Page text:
Bourbon and whiskey are among the most popular liquors available today.
While their production processes and ingredients are similar, the two distillates have unique differences — and regional associations. While all bourbon is whiskey, all whiskey is not necessarily bourbon.
Here is a brief overview of the differences between bourbon and whiskey:
Whiskey is a category of distilled spirits that originated centuries ago and is typically made from fermented grain mash, often including barley, corn, rye, and wheat.
Whiskey production involves distilling the fermented grain mash and aging it in wooden casks, usually oak barrels, for a specific period. The aging process contributes to the flavor profile and character of the whiskey.
There are various types of whiskey, most notably Scotch whisky, Irish whiskey, Canadian whisky, and American whiskey, which includes rye whiskey, Tennessee whiskey and bourbon. Each type has its own unique production methods and regulations.
Bourbon is a type of American whiskey with specific requirements. Thanks to Senate Concurrent Resolution 19 in 1964, declaring the drink “a distinctive product of the United States,” the liquor must be made in America.
- Mash: Bourbon must have a minimum mash bill of at least 51% corn, though some brands, such as Maker’s Mark (70 percent), are much higher. The remaining percentage can include other grains such as barley, rye or wheat.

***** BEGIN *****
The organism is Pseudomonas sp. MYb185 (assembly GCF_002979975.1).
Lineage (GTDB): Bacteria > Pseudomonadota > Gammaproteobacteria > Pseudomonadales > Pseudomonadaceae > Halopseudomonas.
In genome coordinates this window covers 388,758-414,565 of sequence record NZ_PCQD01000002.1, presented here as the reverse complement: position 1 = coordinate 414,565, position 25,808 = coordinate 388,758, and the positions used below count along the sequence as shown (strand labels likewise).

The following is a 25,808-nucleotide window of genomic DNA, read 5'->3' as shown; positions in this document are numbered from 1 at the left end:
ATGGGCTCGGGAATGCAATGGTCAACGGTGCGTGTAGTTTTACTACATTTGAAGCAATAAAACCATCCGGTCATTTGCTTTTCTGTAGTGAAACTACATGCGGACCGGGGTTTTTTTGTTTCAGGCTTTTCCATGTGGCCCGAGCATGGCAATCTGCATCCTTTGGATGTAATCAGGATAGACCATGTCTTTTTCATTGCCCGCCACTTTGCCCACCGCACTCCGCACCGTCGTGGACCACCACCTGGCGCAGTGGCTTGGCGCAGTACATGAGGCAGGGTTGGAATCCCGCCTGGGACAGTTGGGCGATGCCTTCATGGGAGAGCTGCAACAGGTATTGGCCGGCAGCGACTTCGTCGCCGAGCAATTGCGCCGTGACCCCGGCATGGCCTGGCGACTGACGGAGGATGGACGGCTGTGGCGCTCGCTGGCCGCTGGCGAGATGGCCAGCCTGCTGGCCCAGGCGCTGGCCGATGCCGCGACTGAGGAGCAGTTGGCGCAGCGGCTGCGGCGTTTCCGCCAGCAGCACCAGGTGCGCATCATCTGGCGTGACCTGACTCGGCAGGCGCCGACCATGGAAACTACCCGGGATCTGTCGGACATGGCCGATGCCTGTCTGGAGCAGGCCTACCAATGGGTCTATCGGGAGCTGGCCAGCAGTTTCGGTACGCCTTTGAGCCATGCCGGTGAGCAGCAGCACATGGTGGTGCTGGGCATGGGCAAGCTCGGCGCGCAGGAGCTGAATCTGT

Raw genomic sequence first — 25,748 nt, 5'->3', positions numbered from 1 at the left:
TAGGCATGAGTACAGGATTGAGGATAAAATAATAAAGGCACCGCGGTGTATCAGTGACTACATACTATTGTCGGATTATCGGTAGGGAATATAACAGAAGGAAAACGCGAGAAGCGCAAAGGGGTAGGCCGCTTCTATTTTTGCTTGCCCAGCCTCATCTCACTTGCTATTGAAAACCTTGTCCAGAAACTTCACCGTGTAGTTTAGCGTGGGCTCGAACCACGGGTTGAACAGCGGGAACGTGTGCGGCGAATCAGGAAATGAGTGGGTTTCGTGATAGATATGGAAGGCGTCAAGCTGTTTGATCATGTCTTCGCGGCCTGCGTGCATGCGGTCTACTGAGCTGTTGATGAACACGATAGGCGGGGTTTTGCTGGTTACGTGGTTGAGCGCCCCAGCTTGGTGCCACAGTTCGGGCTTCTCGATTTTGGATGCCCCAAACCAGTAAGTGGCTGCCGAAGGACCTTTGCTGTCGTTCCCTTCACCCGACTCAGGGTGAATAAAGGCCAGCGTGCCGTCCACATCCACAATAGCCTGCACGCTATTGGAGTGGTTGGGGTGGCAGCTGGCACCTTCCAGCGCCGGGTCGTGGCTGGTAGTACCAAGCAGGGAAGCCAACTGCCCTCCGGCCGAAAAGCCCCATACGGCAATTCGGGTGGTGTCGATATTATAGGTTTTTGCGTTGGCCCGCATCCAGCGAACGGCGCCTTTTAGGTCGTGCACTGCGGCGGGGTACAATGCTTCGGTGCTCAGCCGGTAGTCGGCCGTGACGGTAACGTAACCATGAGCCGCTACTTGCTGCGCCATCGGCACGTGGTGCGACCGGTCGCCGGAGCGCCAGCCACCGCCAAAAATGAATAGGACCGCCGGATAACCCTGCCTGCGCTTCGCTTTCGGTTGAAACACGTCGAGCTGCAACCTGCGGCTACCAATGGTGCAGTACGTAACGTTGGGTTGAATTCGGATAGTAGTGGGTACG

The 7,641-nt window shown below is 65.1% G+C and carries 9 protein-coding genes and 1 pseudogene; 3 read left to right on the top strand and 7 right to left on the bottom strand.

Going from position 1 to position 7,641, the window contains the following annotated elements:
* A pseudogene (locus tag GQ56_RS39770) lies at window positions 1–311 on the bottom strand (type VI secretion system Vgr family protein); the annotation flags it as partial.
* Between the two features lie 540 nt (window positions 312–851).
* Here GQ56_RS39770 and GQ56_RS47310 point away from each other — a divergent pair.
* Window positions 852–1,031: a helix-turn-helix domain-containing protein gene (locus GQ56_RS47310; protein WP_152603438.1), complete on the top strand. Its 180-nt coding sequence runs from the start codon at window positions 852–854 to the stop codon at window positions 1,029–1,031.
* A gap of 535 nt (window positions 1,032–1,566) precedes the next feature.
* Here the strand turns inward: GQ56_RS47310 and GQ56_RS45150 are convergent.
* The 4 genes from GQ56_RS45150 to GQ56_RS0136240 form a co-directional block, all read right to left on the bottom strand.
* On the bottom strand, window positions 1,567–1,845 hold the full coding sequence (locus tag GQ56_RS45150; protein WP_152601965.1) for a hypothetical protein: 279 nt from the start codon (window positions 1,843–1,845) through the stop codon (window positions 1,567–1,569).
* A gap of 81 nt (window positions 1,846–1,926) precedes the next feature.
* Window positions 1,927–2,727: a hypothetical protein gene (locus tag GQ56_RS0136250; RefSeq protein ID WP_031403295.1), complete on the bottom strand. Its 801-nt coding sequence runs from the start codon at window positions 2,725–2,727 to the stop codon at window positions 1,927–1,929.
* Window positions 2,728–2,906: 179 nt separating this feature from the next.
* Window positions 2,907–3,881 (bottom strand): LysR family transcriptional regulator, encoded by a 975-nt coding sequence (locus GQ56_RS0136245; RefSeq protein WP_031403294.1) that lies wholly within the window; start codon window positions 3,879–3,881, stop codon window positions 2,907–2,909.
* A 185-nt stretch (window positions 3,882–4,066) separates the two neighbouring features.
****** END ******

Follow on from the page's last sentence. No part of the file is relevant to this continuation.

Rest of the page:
- Distillation: Bourbon must be distilled to a maximum of 160 proof — 80 percent alcohol by volume. For its aging, it must be put into a new, charred oak barrel at a maximum of 125 proof (62.5 percent alcohol by volume), and it cannot go into the bottle at less than 80 proof (40 percent alcohol by volume). Distillers can only use water to lower the proof.
- Aging: Bourbon must be aged in a new, charred oak barrel. Producers must age straight bourbon for at least two years. Longer aging can result in more complex flavors.
- Origin: While whiskey can be produced anywhere globally, bourbon must be produced in the United States. Although Kentucky is strongly associated with bourbon and known for its rich bourbon-making tradition, any state can produce bourbon, and distilleries in many other states do.
Depending on the brand, mash bill and aging process, bourbon and whiskey can have distinct flavor profiles. Due to the high corn content, bourbon often exhibits caramel, vanilla and oak.
Meanwhile, depending on grain composition and aging techniques, whiskey can encompass a broader range of flavors, including smoky, fruity, spicy, or nutty notes.